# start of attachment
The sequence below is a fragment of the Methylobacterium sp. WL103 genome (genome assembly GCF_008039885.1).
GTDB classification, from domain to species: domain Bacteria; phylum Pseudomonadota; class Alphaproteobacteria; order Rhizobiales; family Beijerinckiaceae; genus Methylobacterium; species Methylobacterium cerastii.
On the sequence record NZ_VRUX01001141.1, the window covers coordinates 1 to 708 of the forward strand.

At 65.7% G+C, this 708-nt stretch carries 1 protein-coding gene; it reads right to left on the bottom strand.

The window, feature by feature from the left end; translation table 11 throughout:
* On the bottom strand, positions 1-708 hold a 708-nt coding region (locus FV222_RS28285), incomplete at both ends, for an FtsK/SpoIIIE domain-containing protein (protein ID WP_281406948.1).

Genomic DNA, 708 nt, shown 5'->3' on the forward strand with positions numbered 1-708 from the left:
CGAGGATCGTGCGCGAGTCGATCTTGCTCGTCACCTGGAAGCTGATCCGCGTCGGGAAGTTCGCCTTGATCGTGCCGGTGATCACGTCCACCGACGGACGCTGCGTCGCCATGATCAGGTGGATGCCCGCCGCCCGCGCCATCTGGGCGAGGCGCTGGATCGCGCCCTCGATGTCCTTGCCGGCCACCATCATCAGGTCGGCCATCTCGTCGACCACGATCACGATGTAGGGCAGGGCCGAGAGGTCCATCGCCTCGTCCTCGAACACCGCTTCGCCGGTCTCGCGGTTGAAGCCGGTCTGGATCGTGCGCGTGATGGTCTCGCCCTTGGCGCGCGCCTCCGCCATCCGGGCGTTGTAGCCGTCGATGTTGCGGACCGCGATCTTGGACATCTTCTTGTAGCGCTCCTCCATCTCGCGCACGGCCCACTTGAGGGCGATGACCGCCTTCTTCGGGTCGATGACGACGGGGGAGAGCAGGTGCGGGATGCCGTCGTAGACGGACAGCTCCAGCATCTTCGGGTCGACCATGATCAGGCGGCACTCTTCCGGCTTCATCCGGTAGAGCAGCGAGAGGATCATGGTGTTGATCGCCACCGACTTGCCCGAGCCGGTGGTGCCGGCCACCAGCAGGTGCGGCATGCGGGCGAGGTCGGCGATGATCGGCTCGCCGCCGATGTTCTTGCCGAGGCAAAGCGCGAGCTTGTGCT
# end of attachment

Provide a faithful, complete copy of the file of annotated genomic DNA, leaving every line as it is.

The sequence below is a fragment of the Methylobacterium sp. WL103 genome (genome assembly GCF_008039885.1).
GTDB classification, from domain to species: domain Bacteria; phylum Pseudomonadota; class Alphaproteobacteria; order Rhizobiales; family Beijerinckiaceae; genus Methylobacterium; species Methylobacterium cerastii.
On the sequence record NZ_VRUX01001141.1, the window covers coordinates 1 to 708 of the forward strand.

At 65.7% G+C, this 708-nt stretch carries 1 protein-coding gene; it reads right to left on the bottom strand.

The window, feature by feature from the left end; translation table 11 throughout:
* On the bottom strand, positions 1-708 hold a 708-nt coding region (locus FV222_RS28285), incomplete at both ends, for an FtsK/SpoIIIE domain-containing protein (protein ID WP_281406948.1).

Genomic DNA, 708 nt, shown 5'->3' on the forward strand with positions numbered 1-708 from the left:
CGAGGATCGTGCGCGAGTCGATCTTGCTCGTCACCTGGAAGCTGATCCGCGTCGGGAAGTTCGCCTTGATCGTGCCGGTGATCACGTCCACCGACGGACGCTGCGTCGCCATGATCAGGTGGATGCCCGCCGCCCGCGCCATCTGGGCGAGGCGCTGGATCGCGCCCTCGATGTCCTTGCCGGCCACCATCATCAGGTCGGCCATCTCGTCGACCACGATCACGATGTAGGGCAGGGCCGAGAGGTCCATCGCCTCGTCCTCGAACACCGCTTCGCCGGTCTCGCGGTTGAAGCCGGTCTGGATCGTGCGCGTGATGGTCTCGCCCTTGGCGCGCGCCTCCGCCATCCGGGCGTTGTAGCCGTCGATGTTGCGGACCGCGATCTTGGACATCTTCTTGTAGCGCTCCTCCATCTCGCGCACGGCCCACTTGAGGGCGATGACCGCCTTCTTCGGGTCGATGACGACGGGGGAGAGCAGGTGCGGGATGCCGTCGTAGACGGACAGCTCCAGCATCTTCGGGTCGACCATGATCAGGCGGCACTCTTCCGGCTTCATCCGGTAGAGCAGCGAGAGGATCATGGTGTTGATCGCCACCGACTTGCCCGAGCCGGTGGTGCCGGCCACCAGCAGGTGCGGCATGCGGGCGAGGTCGGCGATGATCGGCTCGCCGCCGATGTTCTTGCCGAGGCAAAGCGCGAGCTTGTGCT